Bleeping Computer reports "Hackers Target .NET Developers with Malicious NuGet Packages"

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    Visible to the public "Ferrari Data Breach: Client Data Exposed"

    The Italian luxury sports car maker Ferrari has experienced a data breach and stated that a threat actor recently contacted it with a ransom demand about some client contact information, but it will not pay the ransom. Although there is a ransom demand, ransomware deployment on the company's systems is not mentioned. The client message addressed to possibly affected clients and signed by Ferrari CEO Benedetto Vigna claims that the breach has had no effect on the company's operational functions. Unidentified attackers have gained access to a limited number of systems within the company's Information Technology (IT) environment, and certain client information, including names, addresses, email addresses, and telephone numbers, has been compromised, according to Vigna. This article continues to discuss the Ferrari data breach.

    Help Net Security reports "Ferrari Data Breach: Client Data Exposed"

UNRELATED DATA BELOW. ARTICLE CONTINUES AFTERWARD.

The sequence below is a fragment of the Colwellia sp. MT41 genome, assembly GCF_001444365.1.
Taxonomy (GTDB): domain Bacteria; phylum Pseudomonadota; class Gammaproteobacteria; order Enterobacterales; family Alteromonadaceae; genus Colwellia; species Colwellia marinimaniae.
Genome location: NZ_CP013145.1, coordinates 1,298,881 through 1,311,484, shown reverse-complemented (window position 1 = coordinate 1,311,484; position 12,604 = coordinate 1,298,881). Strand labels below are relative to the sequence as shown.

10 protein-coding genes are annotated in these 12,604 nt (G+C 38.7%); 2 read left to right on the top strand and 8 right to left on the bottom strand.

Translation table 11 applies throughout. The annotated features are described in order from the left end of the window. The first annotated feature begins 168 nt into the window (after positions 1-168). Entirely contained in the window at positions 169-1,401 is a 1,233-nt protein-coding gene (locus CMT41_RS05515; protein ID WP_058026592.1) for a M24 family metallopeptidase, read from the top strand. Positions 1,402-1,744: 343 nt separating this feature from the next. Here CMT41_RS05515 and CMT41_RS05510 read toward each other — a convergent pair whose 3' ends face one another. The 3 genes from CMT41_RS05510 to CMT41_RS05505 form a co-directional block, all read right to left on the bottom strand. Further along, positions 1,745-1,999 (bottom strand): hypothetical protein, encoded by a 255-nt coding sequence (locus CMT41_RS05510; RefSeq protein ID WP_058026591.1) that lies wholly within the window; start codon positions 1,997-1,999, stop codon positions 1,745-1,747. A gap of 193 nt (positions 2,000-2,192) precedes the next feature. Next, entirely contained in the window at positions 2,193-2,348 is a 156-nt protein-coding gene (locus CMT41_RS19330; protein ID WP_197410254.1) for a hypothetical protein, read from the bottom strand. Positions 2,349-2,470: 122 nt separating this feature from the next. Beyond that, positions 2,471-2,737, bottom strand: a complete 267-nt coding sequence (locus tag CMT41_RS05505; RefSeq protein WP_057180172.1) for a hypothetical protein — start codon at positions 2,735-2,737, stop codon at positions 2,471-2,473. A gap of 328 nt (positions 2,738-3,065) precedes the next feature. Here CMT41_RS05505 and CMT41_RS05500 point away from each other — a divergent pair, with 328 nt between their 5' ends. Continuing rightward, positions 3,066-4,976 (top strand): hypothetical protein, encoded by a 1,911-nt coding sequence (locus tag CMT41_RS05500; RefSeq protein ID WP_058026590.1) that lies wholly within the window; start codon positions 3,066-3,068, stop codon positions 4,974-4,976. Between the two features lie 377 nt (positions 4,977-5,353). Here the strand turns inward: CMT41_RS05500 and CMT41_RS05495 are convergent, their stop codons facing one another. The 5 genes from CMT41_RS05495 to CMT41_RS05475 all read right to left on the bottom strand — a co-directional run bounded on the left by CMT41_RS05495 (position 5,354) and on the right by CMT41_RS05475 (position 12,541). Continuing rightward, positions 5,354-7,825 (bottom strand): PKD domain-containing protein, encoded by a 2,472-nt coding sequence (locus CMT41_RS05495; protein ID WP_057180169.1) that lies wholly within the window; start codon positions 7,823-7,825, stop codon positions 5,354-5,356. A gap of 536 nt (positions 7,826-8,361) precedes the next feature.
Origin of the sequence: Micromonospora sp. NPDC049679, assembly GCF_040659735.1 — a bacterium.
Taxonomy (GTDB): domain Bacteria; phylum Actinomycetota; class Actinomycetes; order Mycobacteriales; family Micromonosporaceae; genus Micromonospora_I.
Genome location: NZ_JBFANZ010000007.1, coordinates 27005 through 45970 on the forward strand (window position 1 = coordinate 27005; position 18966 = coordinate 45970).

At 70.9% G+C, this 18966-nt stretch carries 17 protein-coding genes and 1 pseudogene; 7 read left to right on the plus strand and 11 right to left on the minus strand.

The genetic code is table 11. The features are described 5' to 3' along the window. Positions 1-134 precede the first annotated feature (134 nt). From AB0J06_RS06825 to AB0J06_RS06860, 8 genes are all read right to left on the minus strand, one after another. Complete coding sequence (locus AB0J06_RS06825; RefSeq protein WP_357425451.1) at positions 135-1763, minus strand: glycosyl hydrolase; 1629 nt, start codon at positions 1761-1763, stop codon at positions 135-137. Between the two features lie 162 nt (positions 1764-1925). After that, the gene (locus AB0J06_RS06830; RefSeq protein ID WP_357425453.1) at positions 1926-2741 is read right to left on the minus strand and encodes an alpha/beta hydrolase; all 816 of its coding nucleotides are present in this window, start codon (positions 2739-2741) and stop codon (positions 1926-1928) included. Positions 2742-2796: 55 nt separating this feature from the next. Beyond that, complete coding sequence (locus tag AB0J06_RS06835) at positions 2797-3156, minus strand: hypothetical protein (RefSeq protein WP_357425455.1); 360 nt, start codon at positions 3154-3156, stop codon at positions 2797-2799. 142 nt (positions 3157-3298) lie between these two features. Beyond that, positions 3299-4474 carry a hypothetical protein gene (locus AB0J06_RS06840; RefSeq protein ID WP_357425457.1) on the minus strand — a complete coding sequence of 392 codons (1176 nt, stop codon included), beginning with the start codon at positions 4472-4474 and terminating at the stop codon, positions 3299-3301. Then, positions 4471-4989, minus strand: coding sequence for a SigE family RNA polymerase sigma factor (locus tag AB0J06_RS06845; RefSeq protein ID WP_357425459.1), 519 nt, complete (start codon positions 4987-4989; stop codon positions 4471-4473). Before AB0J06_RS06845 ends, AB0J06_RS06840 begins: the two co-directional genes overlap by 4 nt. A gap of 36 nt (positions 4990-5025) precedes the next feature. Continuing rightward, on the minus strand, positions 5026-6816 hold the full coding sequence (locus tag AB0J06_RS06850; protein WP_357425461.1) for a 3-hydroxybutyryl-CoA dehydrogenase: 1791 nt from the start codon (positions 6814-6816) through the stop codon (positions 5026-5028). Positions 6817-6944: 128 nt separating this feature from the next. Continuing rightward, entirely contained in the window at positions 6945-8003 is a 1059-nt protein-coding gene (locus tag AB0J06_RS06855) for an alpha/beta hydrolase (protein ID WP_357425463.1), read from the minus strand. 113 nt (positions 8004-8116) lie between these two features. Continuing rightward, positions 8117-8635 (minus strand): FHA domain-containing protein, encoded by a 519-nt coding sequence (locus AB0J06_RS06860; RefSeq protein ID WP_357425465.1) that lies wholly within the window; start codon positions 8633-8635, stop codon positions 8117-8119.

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    Visible to the public "New ShellBot DDoS Malware Variants Targeting Poorly Managed Linux Servers"

    As part of a new campaign, poorly managed Linux SSH servers are being targeted with several forms of malware called ShellBot. AhnLab Security Emergency Response Center (ASEC) explained that ShellBot, also known as PerlBot, is a Distributed Denial-of-Service (DDoS) bot malware written in Perl that uses the Internet Relay Chat (IRC) protocol to connect with the command-and-control (C2) server. ShellBot is installed on servers with weak passwords after threat actors use scanner malware to detect systems with SSH port 22 open. Using a list of known SSH credentials, a dictionary attack is initiated to breach the server and install the payload, after which the IRC protocol is used to communicate with a remote server. This includes the ability to receive commands that enable ShellBot to execute DDoS attacks and exfiltrate gathered data. ASEC reported identifying three different ShellBot variants. This article continues to discuss the new ShellBot DDoS malware variants targeting Linux SSH servers.

    THN reports "New ShellBot DDoS Malware Variants Targeting Poorly Managed Linux Servers"